Gray v. National Steamship Company,
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115 U.S. 116 (1885)
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U.S. Supreme Court
Gray v. National Steamship Company, 115 U.S. 116 (1885)
Gray v. National Steamship Company
Submitted March 31, 1885
Decided May 4, 1885
115 U.S. 116
A, a foreign steamship corporation, went into liquidation August 15, 1867, and sold and transferred all its ships and other property August 16, 1867, to B, another foreign corporation, formed for the purpose of buying that property
and continuing the business, with the right reserved to all stockholders in A to become stockholders in B. The officers in the old company became stockholders in the new company, and the business went on under their direction as officers of the new company. October 24, 1867, a collision took place in New York harbor between one of the steamships so transferred and some canal boats, resulting in the death of plaintiff's intestate. Plaintiff sued A, in a state court of New York, to recover damages under a statute of that state, for the loss of her husband, and obtained a verdict, and recovered judgment. Held That this judgment against the old company could not be enforced in equity against its former property in the hands of the new company thus transferred before the time when the alleged cause of action arose.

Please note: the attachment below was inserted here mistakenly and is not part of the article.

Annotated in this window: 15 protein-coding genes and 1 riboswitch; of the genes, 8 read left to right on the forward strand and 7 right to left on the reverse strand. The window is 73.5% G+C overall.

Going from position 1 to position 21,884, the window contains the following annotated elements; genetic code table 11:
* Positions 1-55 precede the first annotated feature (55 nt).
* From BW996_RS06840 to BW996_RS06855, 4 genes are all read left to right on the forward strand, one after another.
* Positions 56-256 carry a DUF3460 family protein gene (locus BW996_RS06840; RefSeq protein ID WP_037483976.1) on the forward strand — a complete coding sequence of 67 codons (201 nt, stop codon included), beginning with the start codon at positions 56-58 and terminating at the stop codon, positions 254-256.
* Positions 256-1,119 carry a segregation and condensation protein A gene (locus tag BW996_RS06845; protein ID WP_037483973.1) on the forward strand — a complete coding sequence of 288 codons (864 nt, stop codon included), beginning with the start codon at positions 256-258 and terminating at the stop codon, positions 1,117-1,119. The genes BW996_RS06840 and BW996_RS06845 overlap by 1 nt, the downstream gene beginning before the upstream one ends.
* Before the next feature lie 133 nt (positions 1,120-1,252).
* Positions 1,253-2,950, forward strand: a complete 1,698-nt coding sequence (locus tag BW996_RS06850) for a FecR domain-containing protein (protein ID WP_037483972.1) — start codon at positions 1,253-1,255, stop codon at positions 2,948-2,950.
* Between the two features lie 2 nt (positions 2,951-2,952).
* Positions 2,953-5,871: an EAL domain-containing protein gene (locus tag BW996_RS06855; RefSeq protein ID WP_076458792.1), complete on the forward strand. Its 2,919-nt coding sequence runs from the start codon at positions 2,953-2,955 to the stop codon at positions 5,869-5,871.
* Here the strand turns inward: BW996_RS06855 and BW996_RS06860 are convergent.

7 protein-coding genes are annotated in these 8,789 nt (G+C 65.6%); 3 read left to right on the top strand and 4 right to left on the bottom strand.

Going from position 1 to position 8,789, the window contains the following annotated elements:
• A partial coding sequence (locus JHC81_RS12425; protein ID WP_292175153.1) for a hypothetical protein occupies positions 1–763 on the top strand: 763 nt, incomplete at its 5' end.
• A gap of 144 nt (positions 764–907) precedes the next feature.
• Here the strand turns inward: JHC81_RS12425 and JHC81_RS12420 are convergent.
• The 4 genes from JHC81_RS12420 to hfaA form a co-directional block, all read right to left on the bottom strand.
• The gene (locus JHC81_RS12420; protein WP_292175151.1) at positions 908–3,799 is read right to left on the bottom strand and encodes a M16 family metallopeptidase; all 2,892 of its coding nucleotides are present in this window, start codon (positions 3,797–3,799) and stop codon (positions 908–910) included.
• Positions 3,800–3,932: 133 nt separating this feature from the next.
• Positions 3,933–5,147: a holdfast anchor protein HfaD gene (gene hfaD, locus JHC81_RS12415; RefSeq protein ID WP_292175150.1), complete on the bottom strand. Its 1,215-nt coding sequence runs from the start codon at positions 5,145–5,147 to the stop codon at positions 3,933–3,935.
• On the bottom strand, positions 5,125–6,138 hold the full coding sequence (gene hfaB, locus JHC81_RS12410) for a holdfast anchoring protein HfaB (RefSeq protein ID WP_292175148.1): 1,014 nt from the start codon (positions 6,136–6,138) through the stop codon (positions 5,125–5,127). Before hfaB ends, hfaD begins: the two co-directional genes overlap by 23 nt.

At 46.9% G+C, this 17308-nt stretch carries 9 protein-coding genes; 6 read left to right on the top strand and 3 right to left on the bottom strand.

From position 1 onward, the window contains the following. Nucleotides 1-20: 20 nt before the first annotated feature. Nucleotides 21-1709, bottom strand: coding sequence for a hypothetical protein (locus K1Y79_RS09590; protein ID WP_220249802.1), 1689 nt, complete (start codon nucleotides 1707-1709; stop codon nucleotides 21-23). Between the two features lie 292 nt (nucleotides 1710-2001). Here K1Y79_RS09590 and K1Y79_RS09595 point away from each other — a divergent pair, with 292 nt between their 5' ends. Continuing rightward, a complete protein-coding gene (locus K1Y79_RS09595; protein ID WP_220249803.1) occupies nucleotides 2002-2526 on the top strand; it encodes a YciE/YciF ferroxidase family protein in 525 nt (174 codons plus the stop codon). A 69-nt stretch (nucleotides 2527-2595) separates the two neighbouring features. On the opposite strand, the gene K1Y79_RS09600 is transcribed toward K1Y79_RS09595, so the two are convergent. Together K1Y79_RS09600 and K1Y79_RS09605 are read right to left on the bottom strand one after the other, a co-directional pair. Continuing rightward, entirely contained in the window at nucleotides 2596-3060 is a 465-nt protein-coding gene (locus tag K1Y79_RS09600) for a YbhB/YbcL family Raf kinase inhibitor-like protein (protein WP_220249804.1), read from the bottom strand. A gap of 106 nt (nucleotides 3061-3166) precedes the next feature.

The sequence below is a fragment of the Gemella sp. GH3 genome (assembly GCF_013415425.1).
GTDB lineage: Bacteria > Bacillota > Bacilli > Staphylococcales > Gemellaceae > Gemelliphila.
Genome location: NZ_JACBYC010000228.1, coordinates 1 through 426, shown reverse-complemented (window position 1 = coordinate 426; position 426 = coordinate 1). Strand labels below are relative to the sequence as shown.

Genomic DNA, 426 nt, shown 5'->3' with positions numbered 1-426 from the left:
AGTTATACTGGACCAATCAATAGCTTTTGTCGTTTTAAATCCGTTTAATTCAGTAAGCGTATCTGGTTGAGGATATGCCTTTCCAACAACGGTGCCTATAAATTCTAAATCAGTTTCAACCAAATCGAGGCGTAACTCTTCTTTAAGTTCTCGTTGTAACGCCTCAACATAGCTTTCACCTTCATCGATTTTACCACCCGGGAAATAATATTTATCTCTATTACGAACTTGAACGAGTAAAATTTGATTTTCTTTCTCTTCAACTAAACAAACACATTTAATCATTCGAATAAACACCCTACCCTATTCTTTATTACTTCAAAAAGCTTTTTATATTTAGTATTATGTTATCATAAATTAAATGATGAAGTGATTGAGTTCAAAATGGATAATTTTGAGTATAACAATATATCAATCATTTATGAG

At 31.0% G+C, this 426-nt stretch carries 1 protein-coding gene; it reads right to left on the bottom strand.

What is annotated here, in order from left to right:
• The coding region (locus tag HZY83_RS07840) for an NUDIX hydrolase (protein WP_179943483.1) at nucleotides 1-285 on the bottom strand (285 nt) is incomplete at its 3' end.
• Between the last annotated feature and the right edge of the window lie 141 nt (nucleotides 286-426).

The facts which make the case are stated in the opinion of the Court.